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SAT0160 Setting Up an Acute Giant Cell Arteritis Referral Service: Experience of 1st Seventeen Monthsof Patients
  1. M. Al-Mossawi1,2,
  2. H. Munir2,
  3. M. V. Kyle2
  1. 1NDORMS, University of Oxford, Oxford
  2. 2Rheumatology, NORTH BRISTOL NHS TRUST, Bristol, United Kingdom


Background Giant cell arteritis (GCA) is the most common large vessel vasculitis seen in the elderly. Rapid referral to secondary care is recommended in the UK and EULAR guidelines to confirm the diagnosis, organise temporal artery biopsy (TAB) and start treatment with corticosteroids to prevent complications such as blindness, but it can be difficult to ensure this happens.

Objectives We have set up a secondary care acute referral pathway for GCA in North Bristol Trust, UK and we review the cases from our first fifteen months.

Methods A rapid access pathway for the referral of suspected GCA from primary care or acute medicine was set up, aiming for all patients to be seen within 72 hours, either in a “Hot Clinic” held weekly, or on the Day Case Unit, with prompt access to TAB within one week. We collected clinical and laboratory data on all patients referred in the first seventeen months (August 2011- October 2012) including the pre-biopsy clinical impression, time to biopsy and the final diagnosis.

Results 54 patients (mean age 67) were referred from a local population of approximately 500,000, 20% of whom are aged over 65. 32% of patients were seen within 24 hours, 58% within 72 hours, and 10% (where the diagnosis was thought unlikely, and/or a phone consultation was carried out first) waited for longer than one week. All patients had headache. Our clinical assessment before biopsy was that GCA was the likely diagnosis in 21 cases, but not in the other 33 patients. Of those, 22 were not referred for biopsy because an alternative diagnosis was made, and/or GCA was felt extremely unlikely. A TAB was therefore done in 35 patients (21 cases where GCA was thought likely and in 14 other cases where no reasonable alternative diagnosis was found on clinical assessment). 12 were positive including one in whom the clinical impression was thought unlikely to be GCA. Biopsies were carried out within 1 week in 33%. 2 biopsy positive patients had normal systemic inflammatory markers at first presentation. Four patients had a palpable thickened temporal artery at presentation and in three of these cases the biopsy was positive. 13 were already taking oral steroids for at least 3 days by the time of biopsy, of whom 6 had a positive biopsy. Biopsy positive patients had a mean age of 76. Viscosity at presentation ranged from 1.49-2.59 (mean 1.90)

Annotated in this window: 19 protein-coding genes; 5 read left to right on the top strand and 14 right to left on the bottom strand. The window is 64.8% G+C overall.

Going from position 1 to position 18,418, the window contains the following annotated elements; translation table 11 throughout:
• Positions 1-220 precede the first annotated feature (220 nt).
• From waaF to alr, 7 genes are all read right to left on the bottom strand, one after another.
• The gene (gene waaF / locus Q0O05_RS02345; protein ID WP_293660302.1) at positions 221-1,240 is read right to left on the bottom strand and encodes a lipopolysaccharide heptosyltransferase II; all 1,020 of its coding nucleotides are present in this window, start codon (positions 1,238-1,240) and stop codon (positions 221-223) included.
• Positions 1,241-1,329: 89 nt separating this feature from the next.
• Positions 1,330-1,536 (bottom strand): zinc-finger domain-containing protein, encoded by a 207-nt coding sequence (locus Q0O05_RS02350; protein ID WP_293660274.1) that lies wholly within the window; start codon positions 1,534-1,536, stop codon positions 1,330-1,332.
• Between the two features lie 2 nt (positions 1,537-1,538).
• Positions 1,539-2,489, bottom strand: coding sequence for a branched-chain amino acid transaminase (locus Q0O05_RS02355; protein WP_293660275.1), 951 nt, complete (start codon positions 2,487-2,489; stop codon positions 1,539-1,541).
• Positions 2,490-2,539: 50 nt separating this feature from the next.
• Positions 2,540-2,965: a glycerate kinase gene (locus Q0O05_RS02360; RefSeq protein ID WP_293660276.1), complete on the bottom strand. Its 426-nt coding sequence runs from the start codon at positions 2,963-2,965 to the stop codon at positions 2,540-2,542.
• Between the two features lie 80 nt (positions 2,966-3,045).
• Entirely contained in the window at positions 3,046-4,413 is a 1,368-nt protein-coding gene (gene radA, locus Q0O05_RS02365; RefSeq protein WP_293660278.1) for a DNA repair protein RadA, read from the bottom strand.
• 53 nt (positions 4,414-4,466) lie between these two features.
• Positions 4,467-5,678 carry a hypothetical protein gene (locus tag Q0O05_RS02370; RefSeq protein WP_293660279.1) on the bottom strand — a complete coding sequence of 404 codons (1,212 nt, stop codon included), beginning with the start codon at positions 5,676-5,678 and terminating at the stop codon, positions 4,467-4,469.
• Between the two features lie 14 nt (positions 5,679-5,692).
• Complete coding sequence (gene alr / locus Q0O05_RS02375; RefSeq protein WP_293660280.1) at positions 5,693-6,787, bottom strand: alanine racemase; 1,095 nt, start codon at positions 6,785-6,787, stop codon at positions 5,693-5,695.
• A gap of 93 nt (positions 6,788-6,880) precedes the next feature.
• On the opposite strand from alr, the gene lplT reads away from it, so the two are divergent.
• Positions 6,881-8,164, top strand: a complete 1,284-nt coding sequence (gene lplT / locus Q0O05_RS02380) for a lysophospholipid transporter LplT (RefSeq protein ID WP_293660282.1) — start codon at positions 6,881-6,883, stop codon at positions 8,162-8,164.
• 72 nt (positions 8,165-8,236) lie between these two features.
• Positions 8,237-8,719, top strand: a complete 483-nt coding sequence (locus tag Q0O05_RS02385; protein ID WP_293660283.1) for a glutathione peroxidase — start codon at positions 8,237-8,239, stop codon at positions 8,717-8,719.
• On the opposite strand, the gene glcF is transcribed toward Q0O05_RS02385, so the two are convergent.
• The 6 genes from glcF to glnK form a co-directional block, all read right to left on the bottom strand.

Conclusions It is feasible to set up a rapid access pathway for GCA diagnosis and management, and most referrals were appropriate, but after a detailed history and examination, more than half were felt to have an alternative cause of their headache. Inflammatory markers can be normal initially. The limiting factor in biopsy negative cases is probably delay in obtaining a biopsy. Biopsy can be positive when the clinical suspicion is low, suggesting a low threshold for TAB is required. We suggest our model can be a useful template for similar clinical services.

Disclosure of Interest None Declared

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